Jane HEATON–SIDES, Plaintiff, v. (1) Toretta SNIPES individually, and in her capacity as Vice President of State Employees' Credit Union, (2) State Employees' Credit Union, (3) Jayme Currin, individually, and in her capacity as President of American Dream Properties, Inc., (4) American Dream Properties, Inc., Defendants.
Appeal by plaintiff from an order entered 22 May 2013 by Judge Henry W. Hight, Jr. in Granville County Superior Court. Heard in the Court of Appeals 17 February 2014.
Plaintiff Jane Heaton–Sides filed a complaint against defendants alleging claims for conversion, negligent and intentional infliction of emotional distress, punitive damages, and unfair and deceptive trade practices. The claims against defendants State Employees Credit Union (“SECU”) and Toretta Snipes were dismissed by order dated 1 February 2013 as a result of plaintiff's failure to respond to discovery. Plaintiff subsequently voluntarily dismissed with prejudice all of her claims against defendants Jayme Currin and American Dream Properties except her claim for conversion.
After a bench trial, the trial court made the following relevant findings of fact, all of which are supported by the evidence presented at the trial. SECU foreclosed on plaintiff's personal residence located at 1500 Cash Road in Creedmoor, North Carolina and was later placed in lawful possession of the residence on 1 April 2011 at 9:00 a.m. On that date, plaintiff and her husband were in the process of moving out of the residence. Plaintiff, her husband, and SECU agreed that plaintiff and her husband could continue moving out until 3:00 p.m. that day. Around 3:00 p.m., Ms. Snipes, an employee of SECU, informed plaintiff and her husband that if they wanted to take any additional personal property from the residence they should inform her or Ms. Currin of American Dream, a property manager for SECU, by the close of business on 4 April 2011.1 Furthermore, Ms. Currin testified that when she walked through the residence on 1 April 2011 it did not appear that anything of value was left behind. Plaintiff did not inform anyone that she wanted to retrieve additional personal property from the residence until 7 April 2011. By that time, any remaining property in the residence had been disposed of and plaintiff was not able to retrieve any additional personal property. Plaintiff testified that, as a result, she was missing some household items that would cost her $10,272 to replace as well as notes and outlines for several children's books (“the papers”) that she thought had a value of $75,400 as reasonable compensation to her for the amount of time she spent working on them (20 hours per week x 52 weeks x 10 years x $7.25 per hour = $75,400). Plaintiff, however, did not offer any testimony about the fair market value of the household items or the papers.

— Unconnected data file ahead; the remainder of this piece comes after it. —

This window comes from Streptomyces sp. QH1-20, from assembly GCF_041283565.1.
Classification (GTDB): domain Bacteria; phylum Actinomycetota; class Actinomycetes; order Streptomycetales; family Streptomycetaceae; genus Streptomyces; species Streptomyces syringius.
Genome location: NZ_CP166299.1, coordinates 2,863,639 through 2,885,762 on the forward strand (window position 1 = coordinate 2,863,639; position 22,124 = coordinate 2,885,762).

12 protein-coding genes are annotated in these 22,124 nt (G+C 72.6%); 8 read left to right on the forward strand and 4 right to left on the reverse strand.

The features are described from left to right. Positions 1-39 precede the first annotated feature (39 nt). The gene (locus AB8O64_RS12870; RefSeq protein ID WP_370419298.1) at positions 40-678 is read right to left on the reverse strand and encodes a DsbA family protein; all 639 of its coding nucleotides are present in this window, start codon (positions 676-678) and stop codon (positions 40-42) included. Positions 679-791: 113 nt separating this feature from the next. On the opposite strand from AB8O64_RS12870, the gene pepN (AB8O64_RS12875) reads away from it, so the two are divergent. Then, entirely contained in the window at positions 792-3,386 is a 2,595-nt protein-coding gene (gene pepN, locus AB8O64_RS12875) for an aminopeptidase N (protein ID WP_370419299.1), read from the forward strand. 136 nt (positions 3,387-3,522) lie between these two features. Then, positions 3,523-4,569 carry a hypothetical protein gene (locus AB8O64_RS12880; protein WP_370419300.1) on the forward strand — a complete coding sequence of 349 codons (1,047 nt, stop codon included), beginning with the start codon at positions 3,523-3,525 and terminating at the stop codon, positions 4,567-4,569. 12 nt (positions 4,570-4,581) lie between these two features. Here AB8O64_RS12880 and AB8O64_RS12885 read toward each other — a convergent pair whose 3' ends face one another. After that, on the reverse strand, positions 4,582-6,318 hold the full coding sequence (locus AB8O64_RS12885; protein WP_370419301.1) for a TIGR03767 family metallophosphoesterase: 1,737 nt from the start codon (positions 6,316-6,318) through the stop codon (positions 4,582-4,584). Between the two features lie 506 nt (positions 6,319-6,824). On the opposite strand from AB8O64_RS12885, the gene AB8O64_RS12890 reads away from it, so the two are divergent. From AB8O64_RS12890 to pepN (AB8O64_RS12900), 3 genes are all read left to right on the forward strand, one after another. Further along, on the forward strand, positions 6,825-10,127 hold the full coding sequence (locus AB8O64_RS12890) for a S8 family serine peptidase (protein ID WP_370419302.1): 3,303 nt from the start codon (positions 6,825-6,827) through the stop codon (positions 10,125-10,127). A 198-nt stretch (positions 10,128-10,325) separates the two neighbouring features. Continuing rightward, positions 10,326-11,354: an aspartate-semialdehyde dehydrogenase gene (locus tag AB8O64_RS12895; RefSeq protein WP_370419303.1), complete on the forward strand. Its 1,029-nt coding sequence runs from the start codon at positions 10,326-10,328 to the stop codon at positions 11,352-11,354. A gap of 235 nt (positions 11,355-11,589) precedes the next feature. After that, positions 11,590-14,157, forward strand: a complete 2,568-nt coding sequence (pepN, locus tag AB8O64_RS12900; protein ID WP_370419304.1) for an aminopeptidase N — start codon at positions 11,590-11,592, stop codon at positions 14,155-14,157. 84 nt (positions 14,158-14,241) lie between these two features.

Based on this evidence, the trial court concluded that plaintiff did not show a wrongful conversion by defendants because she had abandoned the personal property in the residence when she failed to contact anyone about removing additional personal property by 4 April 2011. Furthermore, the trial court concluded that even if plaintiff had proven her conversion claim, she had failed to prove actual damages. Plaintiff timely filed notice of appeal from the trial court's order dismissing her conversion claim with prejudice.
A conversion claim essentially requires two elements: “ownership in the plaintiff and wrongful possession or conversion by the defendant.” Variety Wholesalers, Inc. v. Salem Logistics Traffic Servs., LLC, 365 N.C. 520, 523, 723 S.E.2d 744, 747 (2012). On appeal, plaintiff argues that the trial court erred in dismissing her conversion claim for failure to show a wrongful conversion by defendants because defendants violated N.C.G.S. § 42–25.9(g) when they disposed of plaintiff's personal property before the expiration of the statutory ten-day waiting period. We agree.
When we review an order issued after a bench trial we determine “whether the trial judge's underlying findings of fact are supported by competent evidence, in which event they are conclusively binding on appeal, and whether those factual findings in turn support the judge's ultimate conclusion of law.” Holloway v. Holloway, ––– N.C.App. ––––, ––––, 726 S.E.2d 198, 204 (2012). However, we review the trial judge's conclusions of law de novo. Id.
In this case, plaintiff's residence was sold at a foreclosure sale and SECU was later placed in possession of the residence pursuant to N.C.G.S. § 45–21.29(l). This statute provides that the purchaser of the foreclosed property “shall have the same rights and remedies in connection with the execution of an order for possession and the disposition of personal property following the execution as are provided to a landlord under North Carolina law, including Chapters 42 and 44A of the General Statutes.” Id. Thus, section 45–21.29(l) directs us to Chapter 42.
N.C.G.S. § 42–25.9(g) states:
Ten days after being placed in lawful possession by execution of a writ of possession, a landlord may throw away, dispose of, or sell all items of personal property remaining on the premises․ During the 10–day period after being placed in lawful possession by execution of a writ of possession, a landlord may move for storage purposes, but shall not throw away, dispose of, or sell any items of personal property remaining on the premises unless otherwise provided for in this Chapter. Upon the tenant's request prior to the expiration of the 10–day period, the landlord shall release possession of the property to the tenant during regular business hours or at a time agreed upon.
N.C. Gen.Stat. § 42–25.9(g) (2011) amended by 2012 N.C. Sess. Laws 73, 74, ch. 17, §§ 2(a), 2(b), amended by 2013 N.C. Sess. Laws 309, 311 ch. 334, § 4.
Based on the language of this statute, the landlord or buyer in a foreclosure sale who is placed in lawful possession of a residence may move personal property in the residence to storage but cannot dispose of the property for ten days after being placed in lawful possession. Furthermore, the landlord or buyer must make the personal property available to the tenant or former owner upon their request during the ten-day period.